An award begins a new focus on mentoring women scientists

In 2011, Leke was one of six women selected for the African Union Kwame Nkrumah Scientific Award for Women, and received a letter of congratulations from the President of the Republic of Cameroon and the First Lady.

Rose Leke
Rose Leke
Credit: Provided by R. Leke

In accepting the latter, which recognizes female excellence in scientific research, Leke committed herself to a new cause: “to help promote the participation of women in science in Cameroon.” She started on this with the Ministry of Women’s Empowerment and with her family, giving prizes to the best female science students in the country. And just then, she says, she came across TDR’s call for letters of interest from women scientists on ideas for improving career development for women research scientists working in infectious diseases. “I applied for it immediately.”

Despite progress in recent years, scientific research in Cameroon continues to be a male-dominated arena, with few women reaching the highest rungs of the professional ladder. “A woman may get her PhD, but she rarely moves up and often stagnates at the level of senior lecturer,” says Leke. “She becomes a mother, takes on responsibilities in the home, and has little time to carry out research and publish. And, as they say, ‘If you don’t publish, you perish."

Leke and colleagues proposed using the TDR grant to establish a network ̶ the Higher Institute for Growth in Health Research for Women (HIGHER Women) ̶ that could address that gap. HIGHER would bring veteran women scientists like herself together with early-career women scientists. Upon learning that they’d received the grant, she says, “We were ecstatic. It gave us the opportunity to fulfill a lifelong dream.”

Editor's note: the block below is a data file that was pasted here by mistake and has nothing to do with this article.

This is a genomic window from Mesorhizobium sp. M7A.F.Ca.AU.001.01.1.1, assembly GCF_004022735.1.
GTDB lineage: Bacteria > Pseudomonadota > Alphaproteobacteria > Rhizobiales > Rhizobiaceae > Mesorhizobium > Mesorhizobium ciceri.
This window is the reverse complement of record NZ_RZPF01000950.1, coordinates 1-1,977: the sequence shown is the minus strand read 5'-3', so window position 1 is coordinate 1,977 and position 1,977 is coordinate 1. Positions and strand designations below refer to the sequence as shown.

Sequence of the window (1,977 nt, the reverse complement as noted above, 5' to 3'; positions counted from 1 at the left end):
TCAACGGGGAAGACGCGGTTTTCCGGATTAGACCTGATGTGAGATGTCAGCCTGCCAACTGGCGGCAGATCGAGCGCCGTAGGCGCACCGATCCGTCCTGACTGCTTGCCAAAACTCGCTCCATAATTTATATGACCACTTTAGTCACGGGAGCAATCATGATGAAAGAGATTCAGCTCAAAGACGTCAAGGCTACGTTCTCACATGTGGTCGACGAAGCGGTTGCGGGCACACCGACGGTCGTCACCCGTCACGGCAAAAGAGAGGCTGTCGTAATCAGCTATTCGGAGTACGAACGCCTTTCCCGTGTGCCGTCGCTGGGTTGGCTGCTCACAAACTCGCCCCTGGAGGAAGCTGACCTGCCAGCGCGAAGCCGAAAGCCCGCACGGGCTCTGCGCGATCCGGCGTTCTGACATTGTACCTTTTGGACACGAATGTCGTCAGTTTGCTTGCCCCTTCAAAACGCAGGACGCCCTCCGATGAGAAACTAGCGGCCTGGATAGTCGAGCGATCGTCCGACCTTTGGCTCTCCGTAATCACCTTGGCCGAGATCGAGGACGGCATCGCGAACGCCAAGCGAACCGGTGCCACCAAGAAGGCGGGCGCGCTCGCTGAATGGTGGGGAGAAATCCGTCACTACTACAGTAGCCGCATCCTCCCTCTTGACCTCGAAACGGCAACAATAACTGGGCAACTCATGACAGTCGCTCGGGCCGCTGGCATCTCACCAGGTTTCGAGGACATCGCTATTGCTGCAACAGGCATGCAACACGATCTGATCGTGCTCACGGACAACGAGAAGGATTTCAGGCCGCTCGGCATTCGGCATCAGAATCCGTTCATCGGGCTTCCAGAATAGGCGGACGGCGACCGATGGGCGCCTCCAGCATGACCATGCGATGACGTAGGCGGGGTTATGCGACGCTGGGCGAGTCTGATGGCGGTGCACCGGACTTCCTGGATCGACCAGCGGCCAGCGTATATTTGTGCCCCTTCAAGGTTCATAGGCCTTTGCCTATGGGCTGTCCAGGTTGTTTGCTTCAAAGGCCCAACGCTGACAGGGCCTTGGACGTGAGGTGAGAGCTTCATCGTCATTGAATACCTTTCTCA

In HIGHER Women, Leke and colleagues established a mentor-protégé programme that partnered 17 mentors with 52 protégés from 15 research institutions and universities across Cameroon. With their extensive professional and research experience, the mentors provided the protégés with guidance tailored to their individual needs and interests.

Leke, herself a mentor to four protégés, calls it “a chance to give back ̶ to be the model that I wished I had at the beginning of my career as an academic and a researcher.” One of her colleagues, Dr Sylvie Kwedi Nolna, who helped establish HIGHER Women, attributes her own career development to Leke’s guidance. “Since I met her in 2010, Prof Leke has been a key to my success as a researcher in Cameroon,” she says. “She taught me how to navigate academia and, professionally, has never hesitated to open a door for me.”

Leke, a mother of four, says that though she rarely felt discriminated against because of her gender, family always came first, and there were times she couldn’t accomplish what she had set out to do. “So I always made sure I work twice as hard,” she says.

Rose Leke is a member of TDR Global, a platform for research networking. She has offered to be a mentor, and offers this advice: “Setbacks happen, but I find a way forward. When a door closes, a window will open, and I’ll get through it.”

Anyone who has worked with TDR can become a member of TDR Global. This provides further exposure of your work, and the opportunity to find research collaborations and either be a mentor or ask for a mentor. For further information, email: tdrglobal@who.int.


For more information, contact:
Jamie Guth
TDR Communications Manager
Telephone: +41 79 441 2289
E-mail: guthj@who.int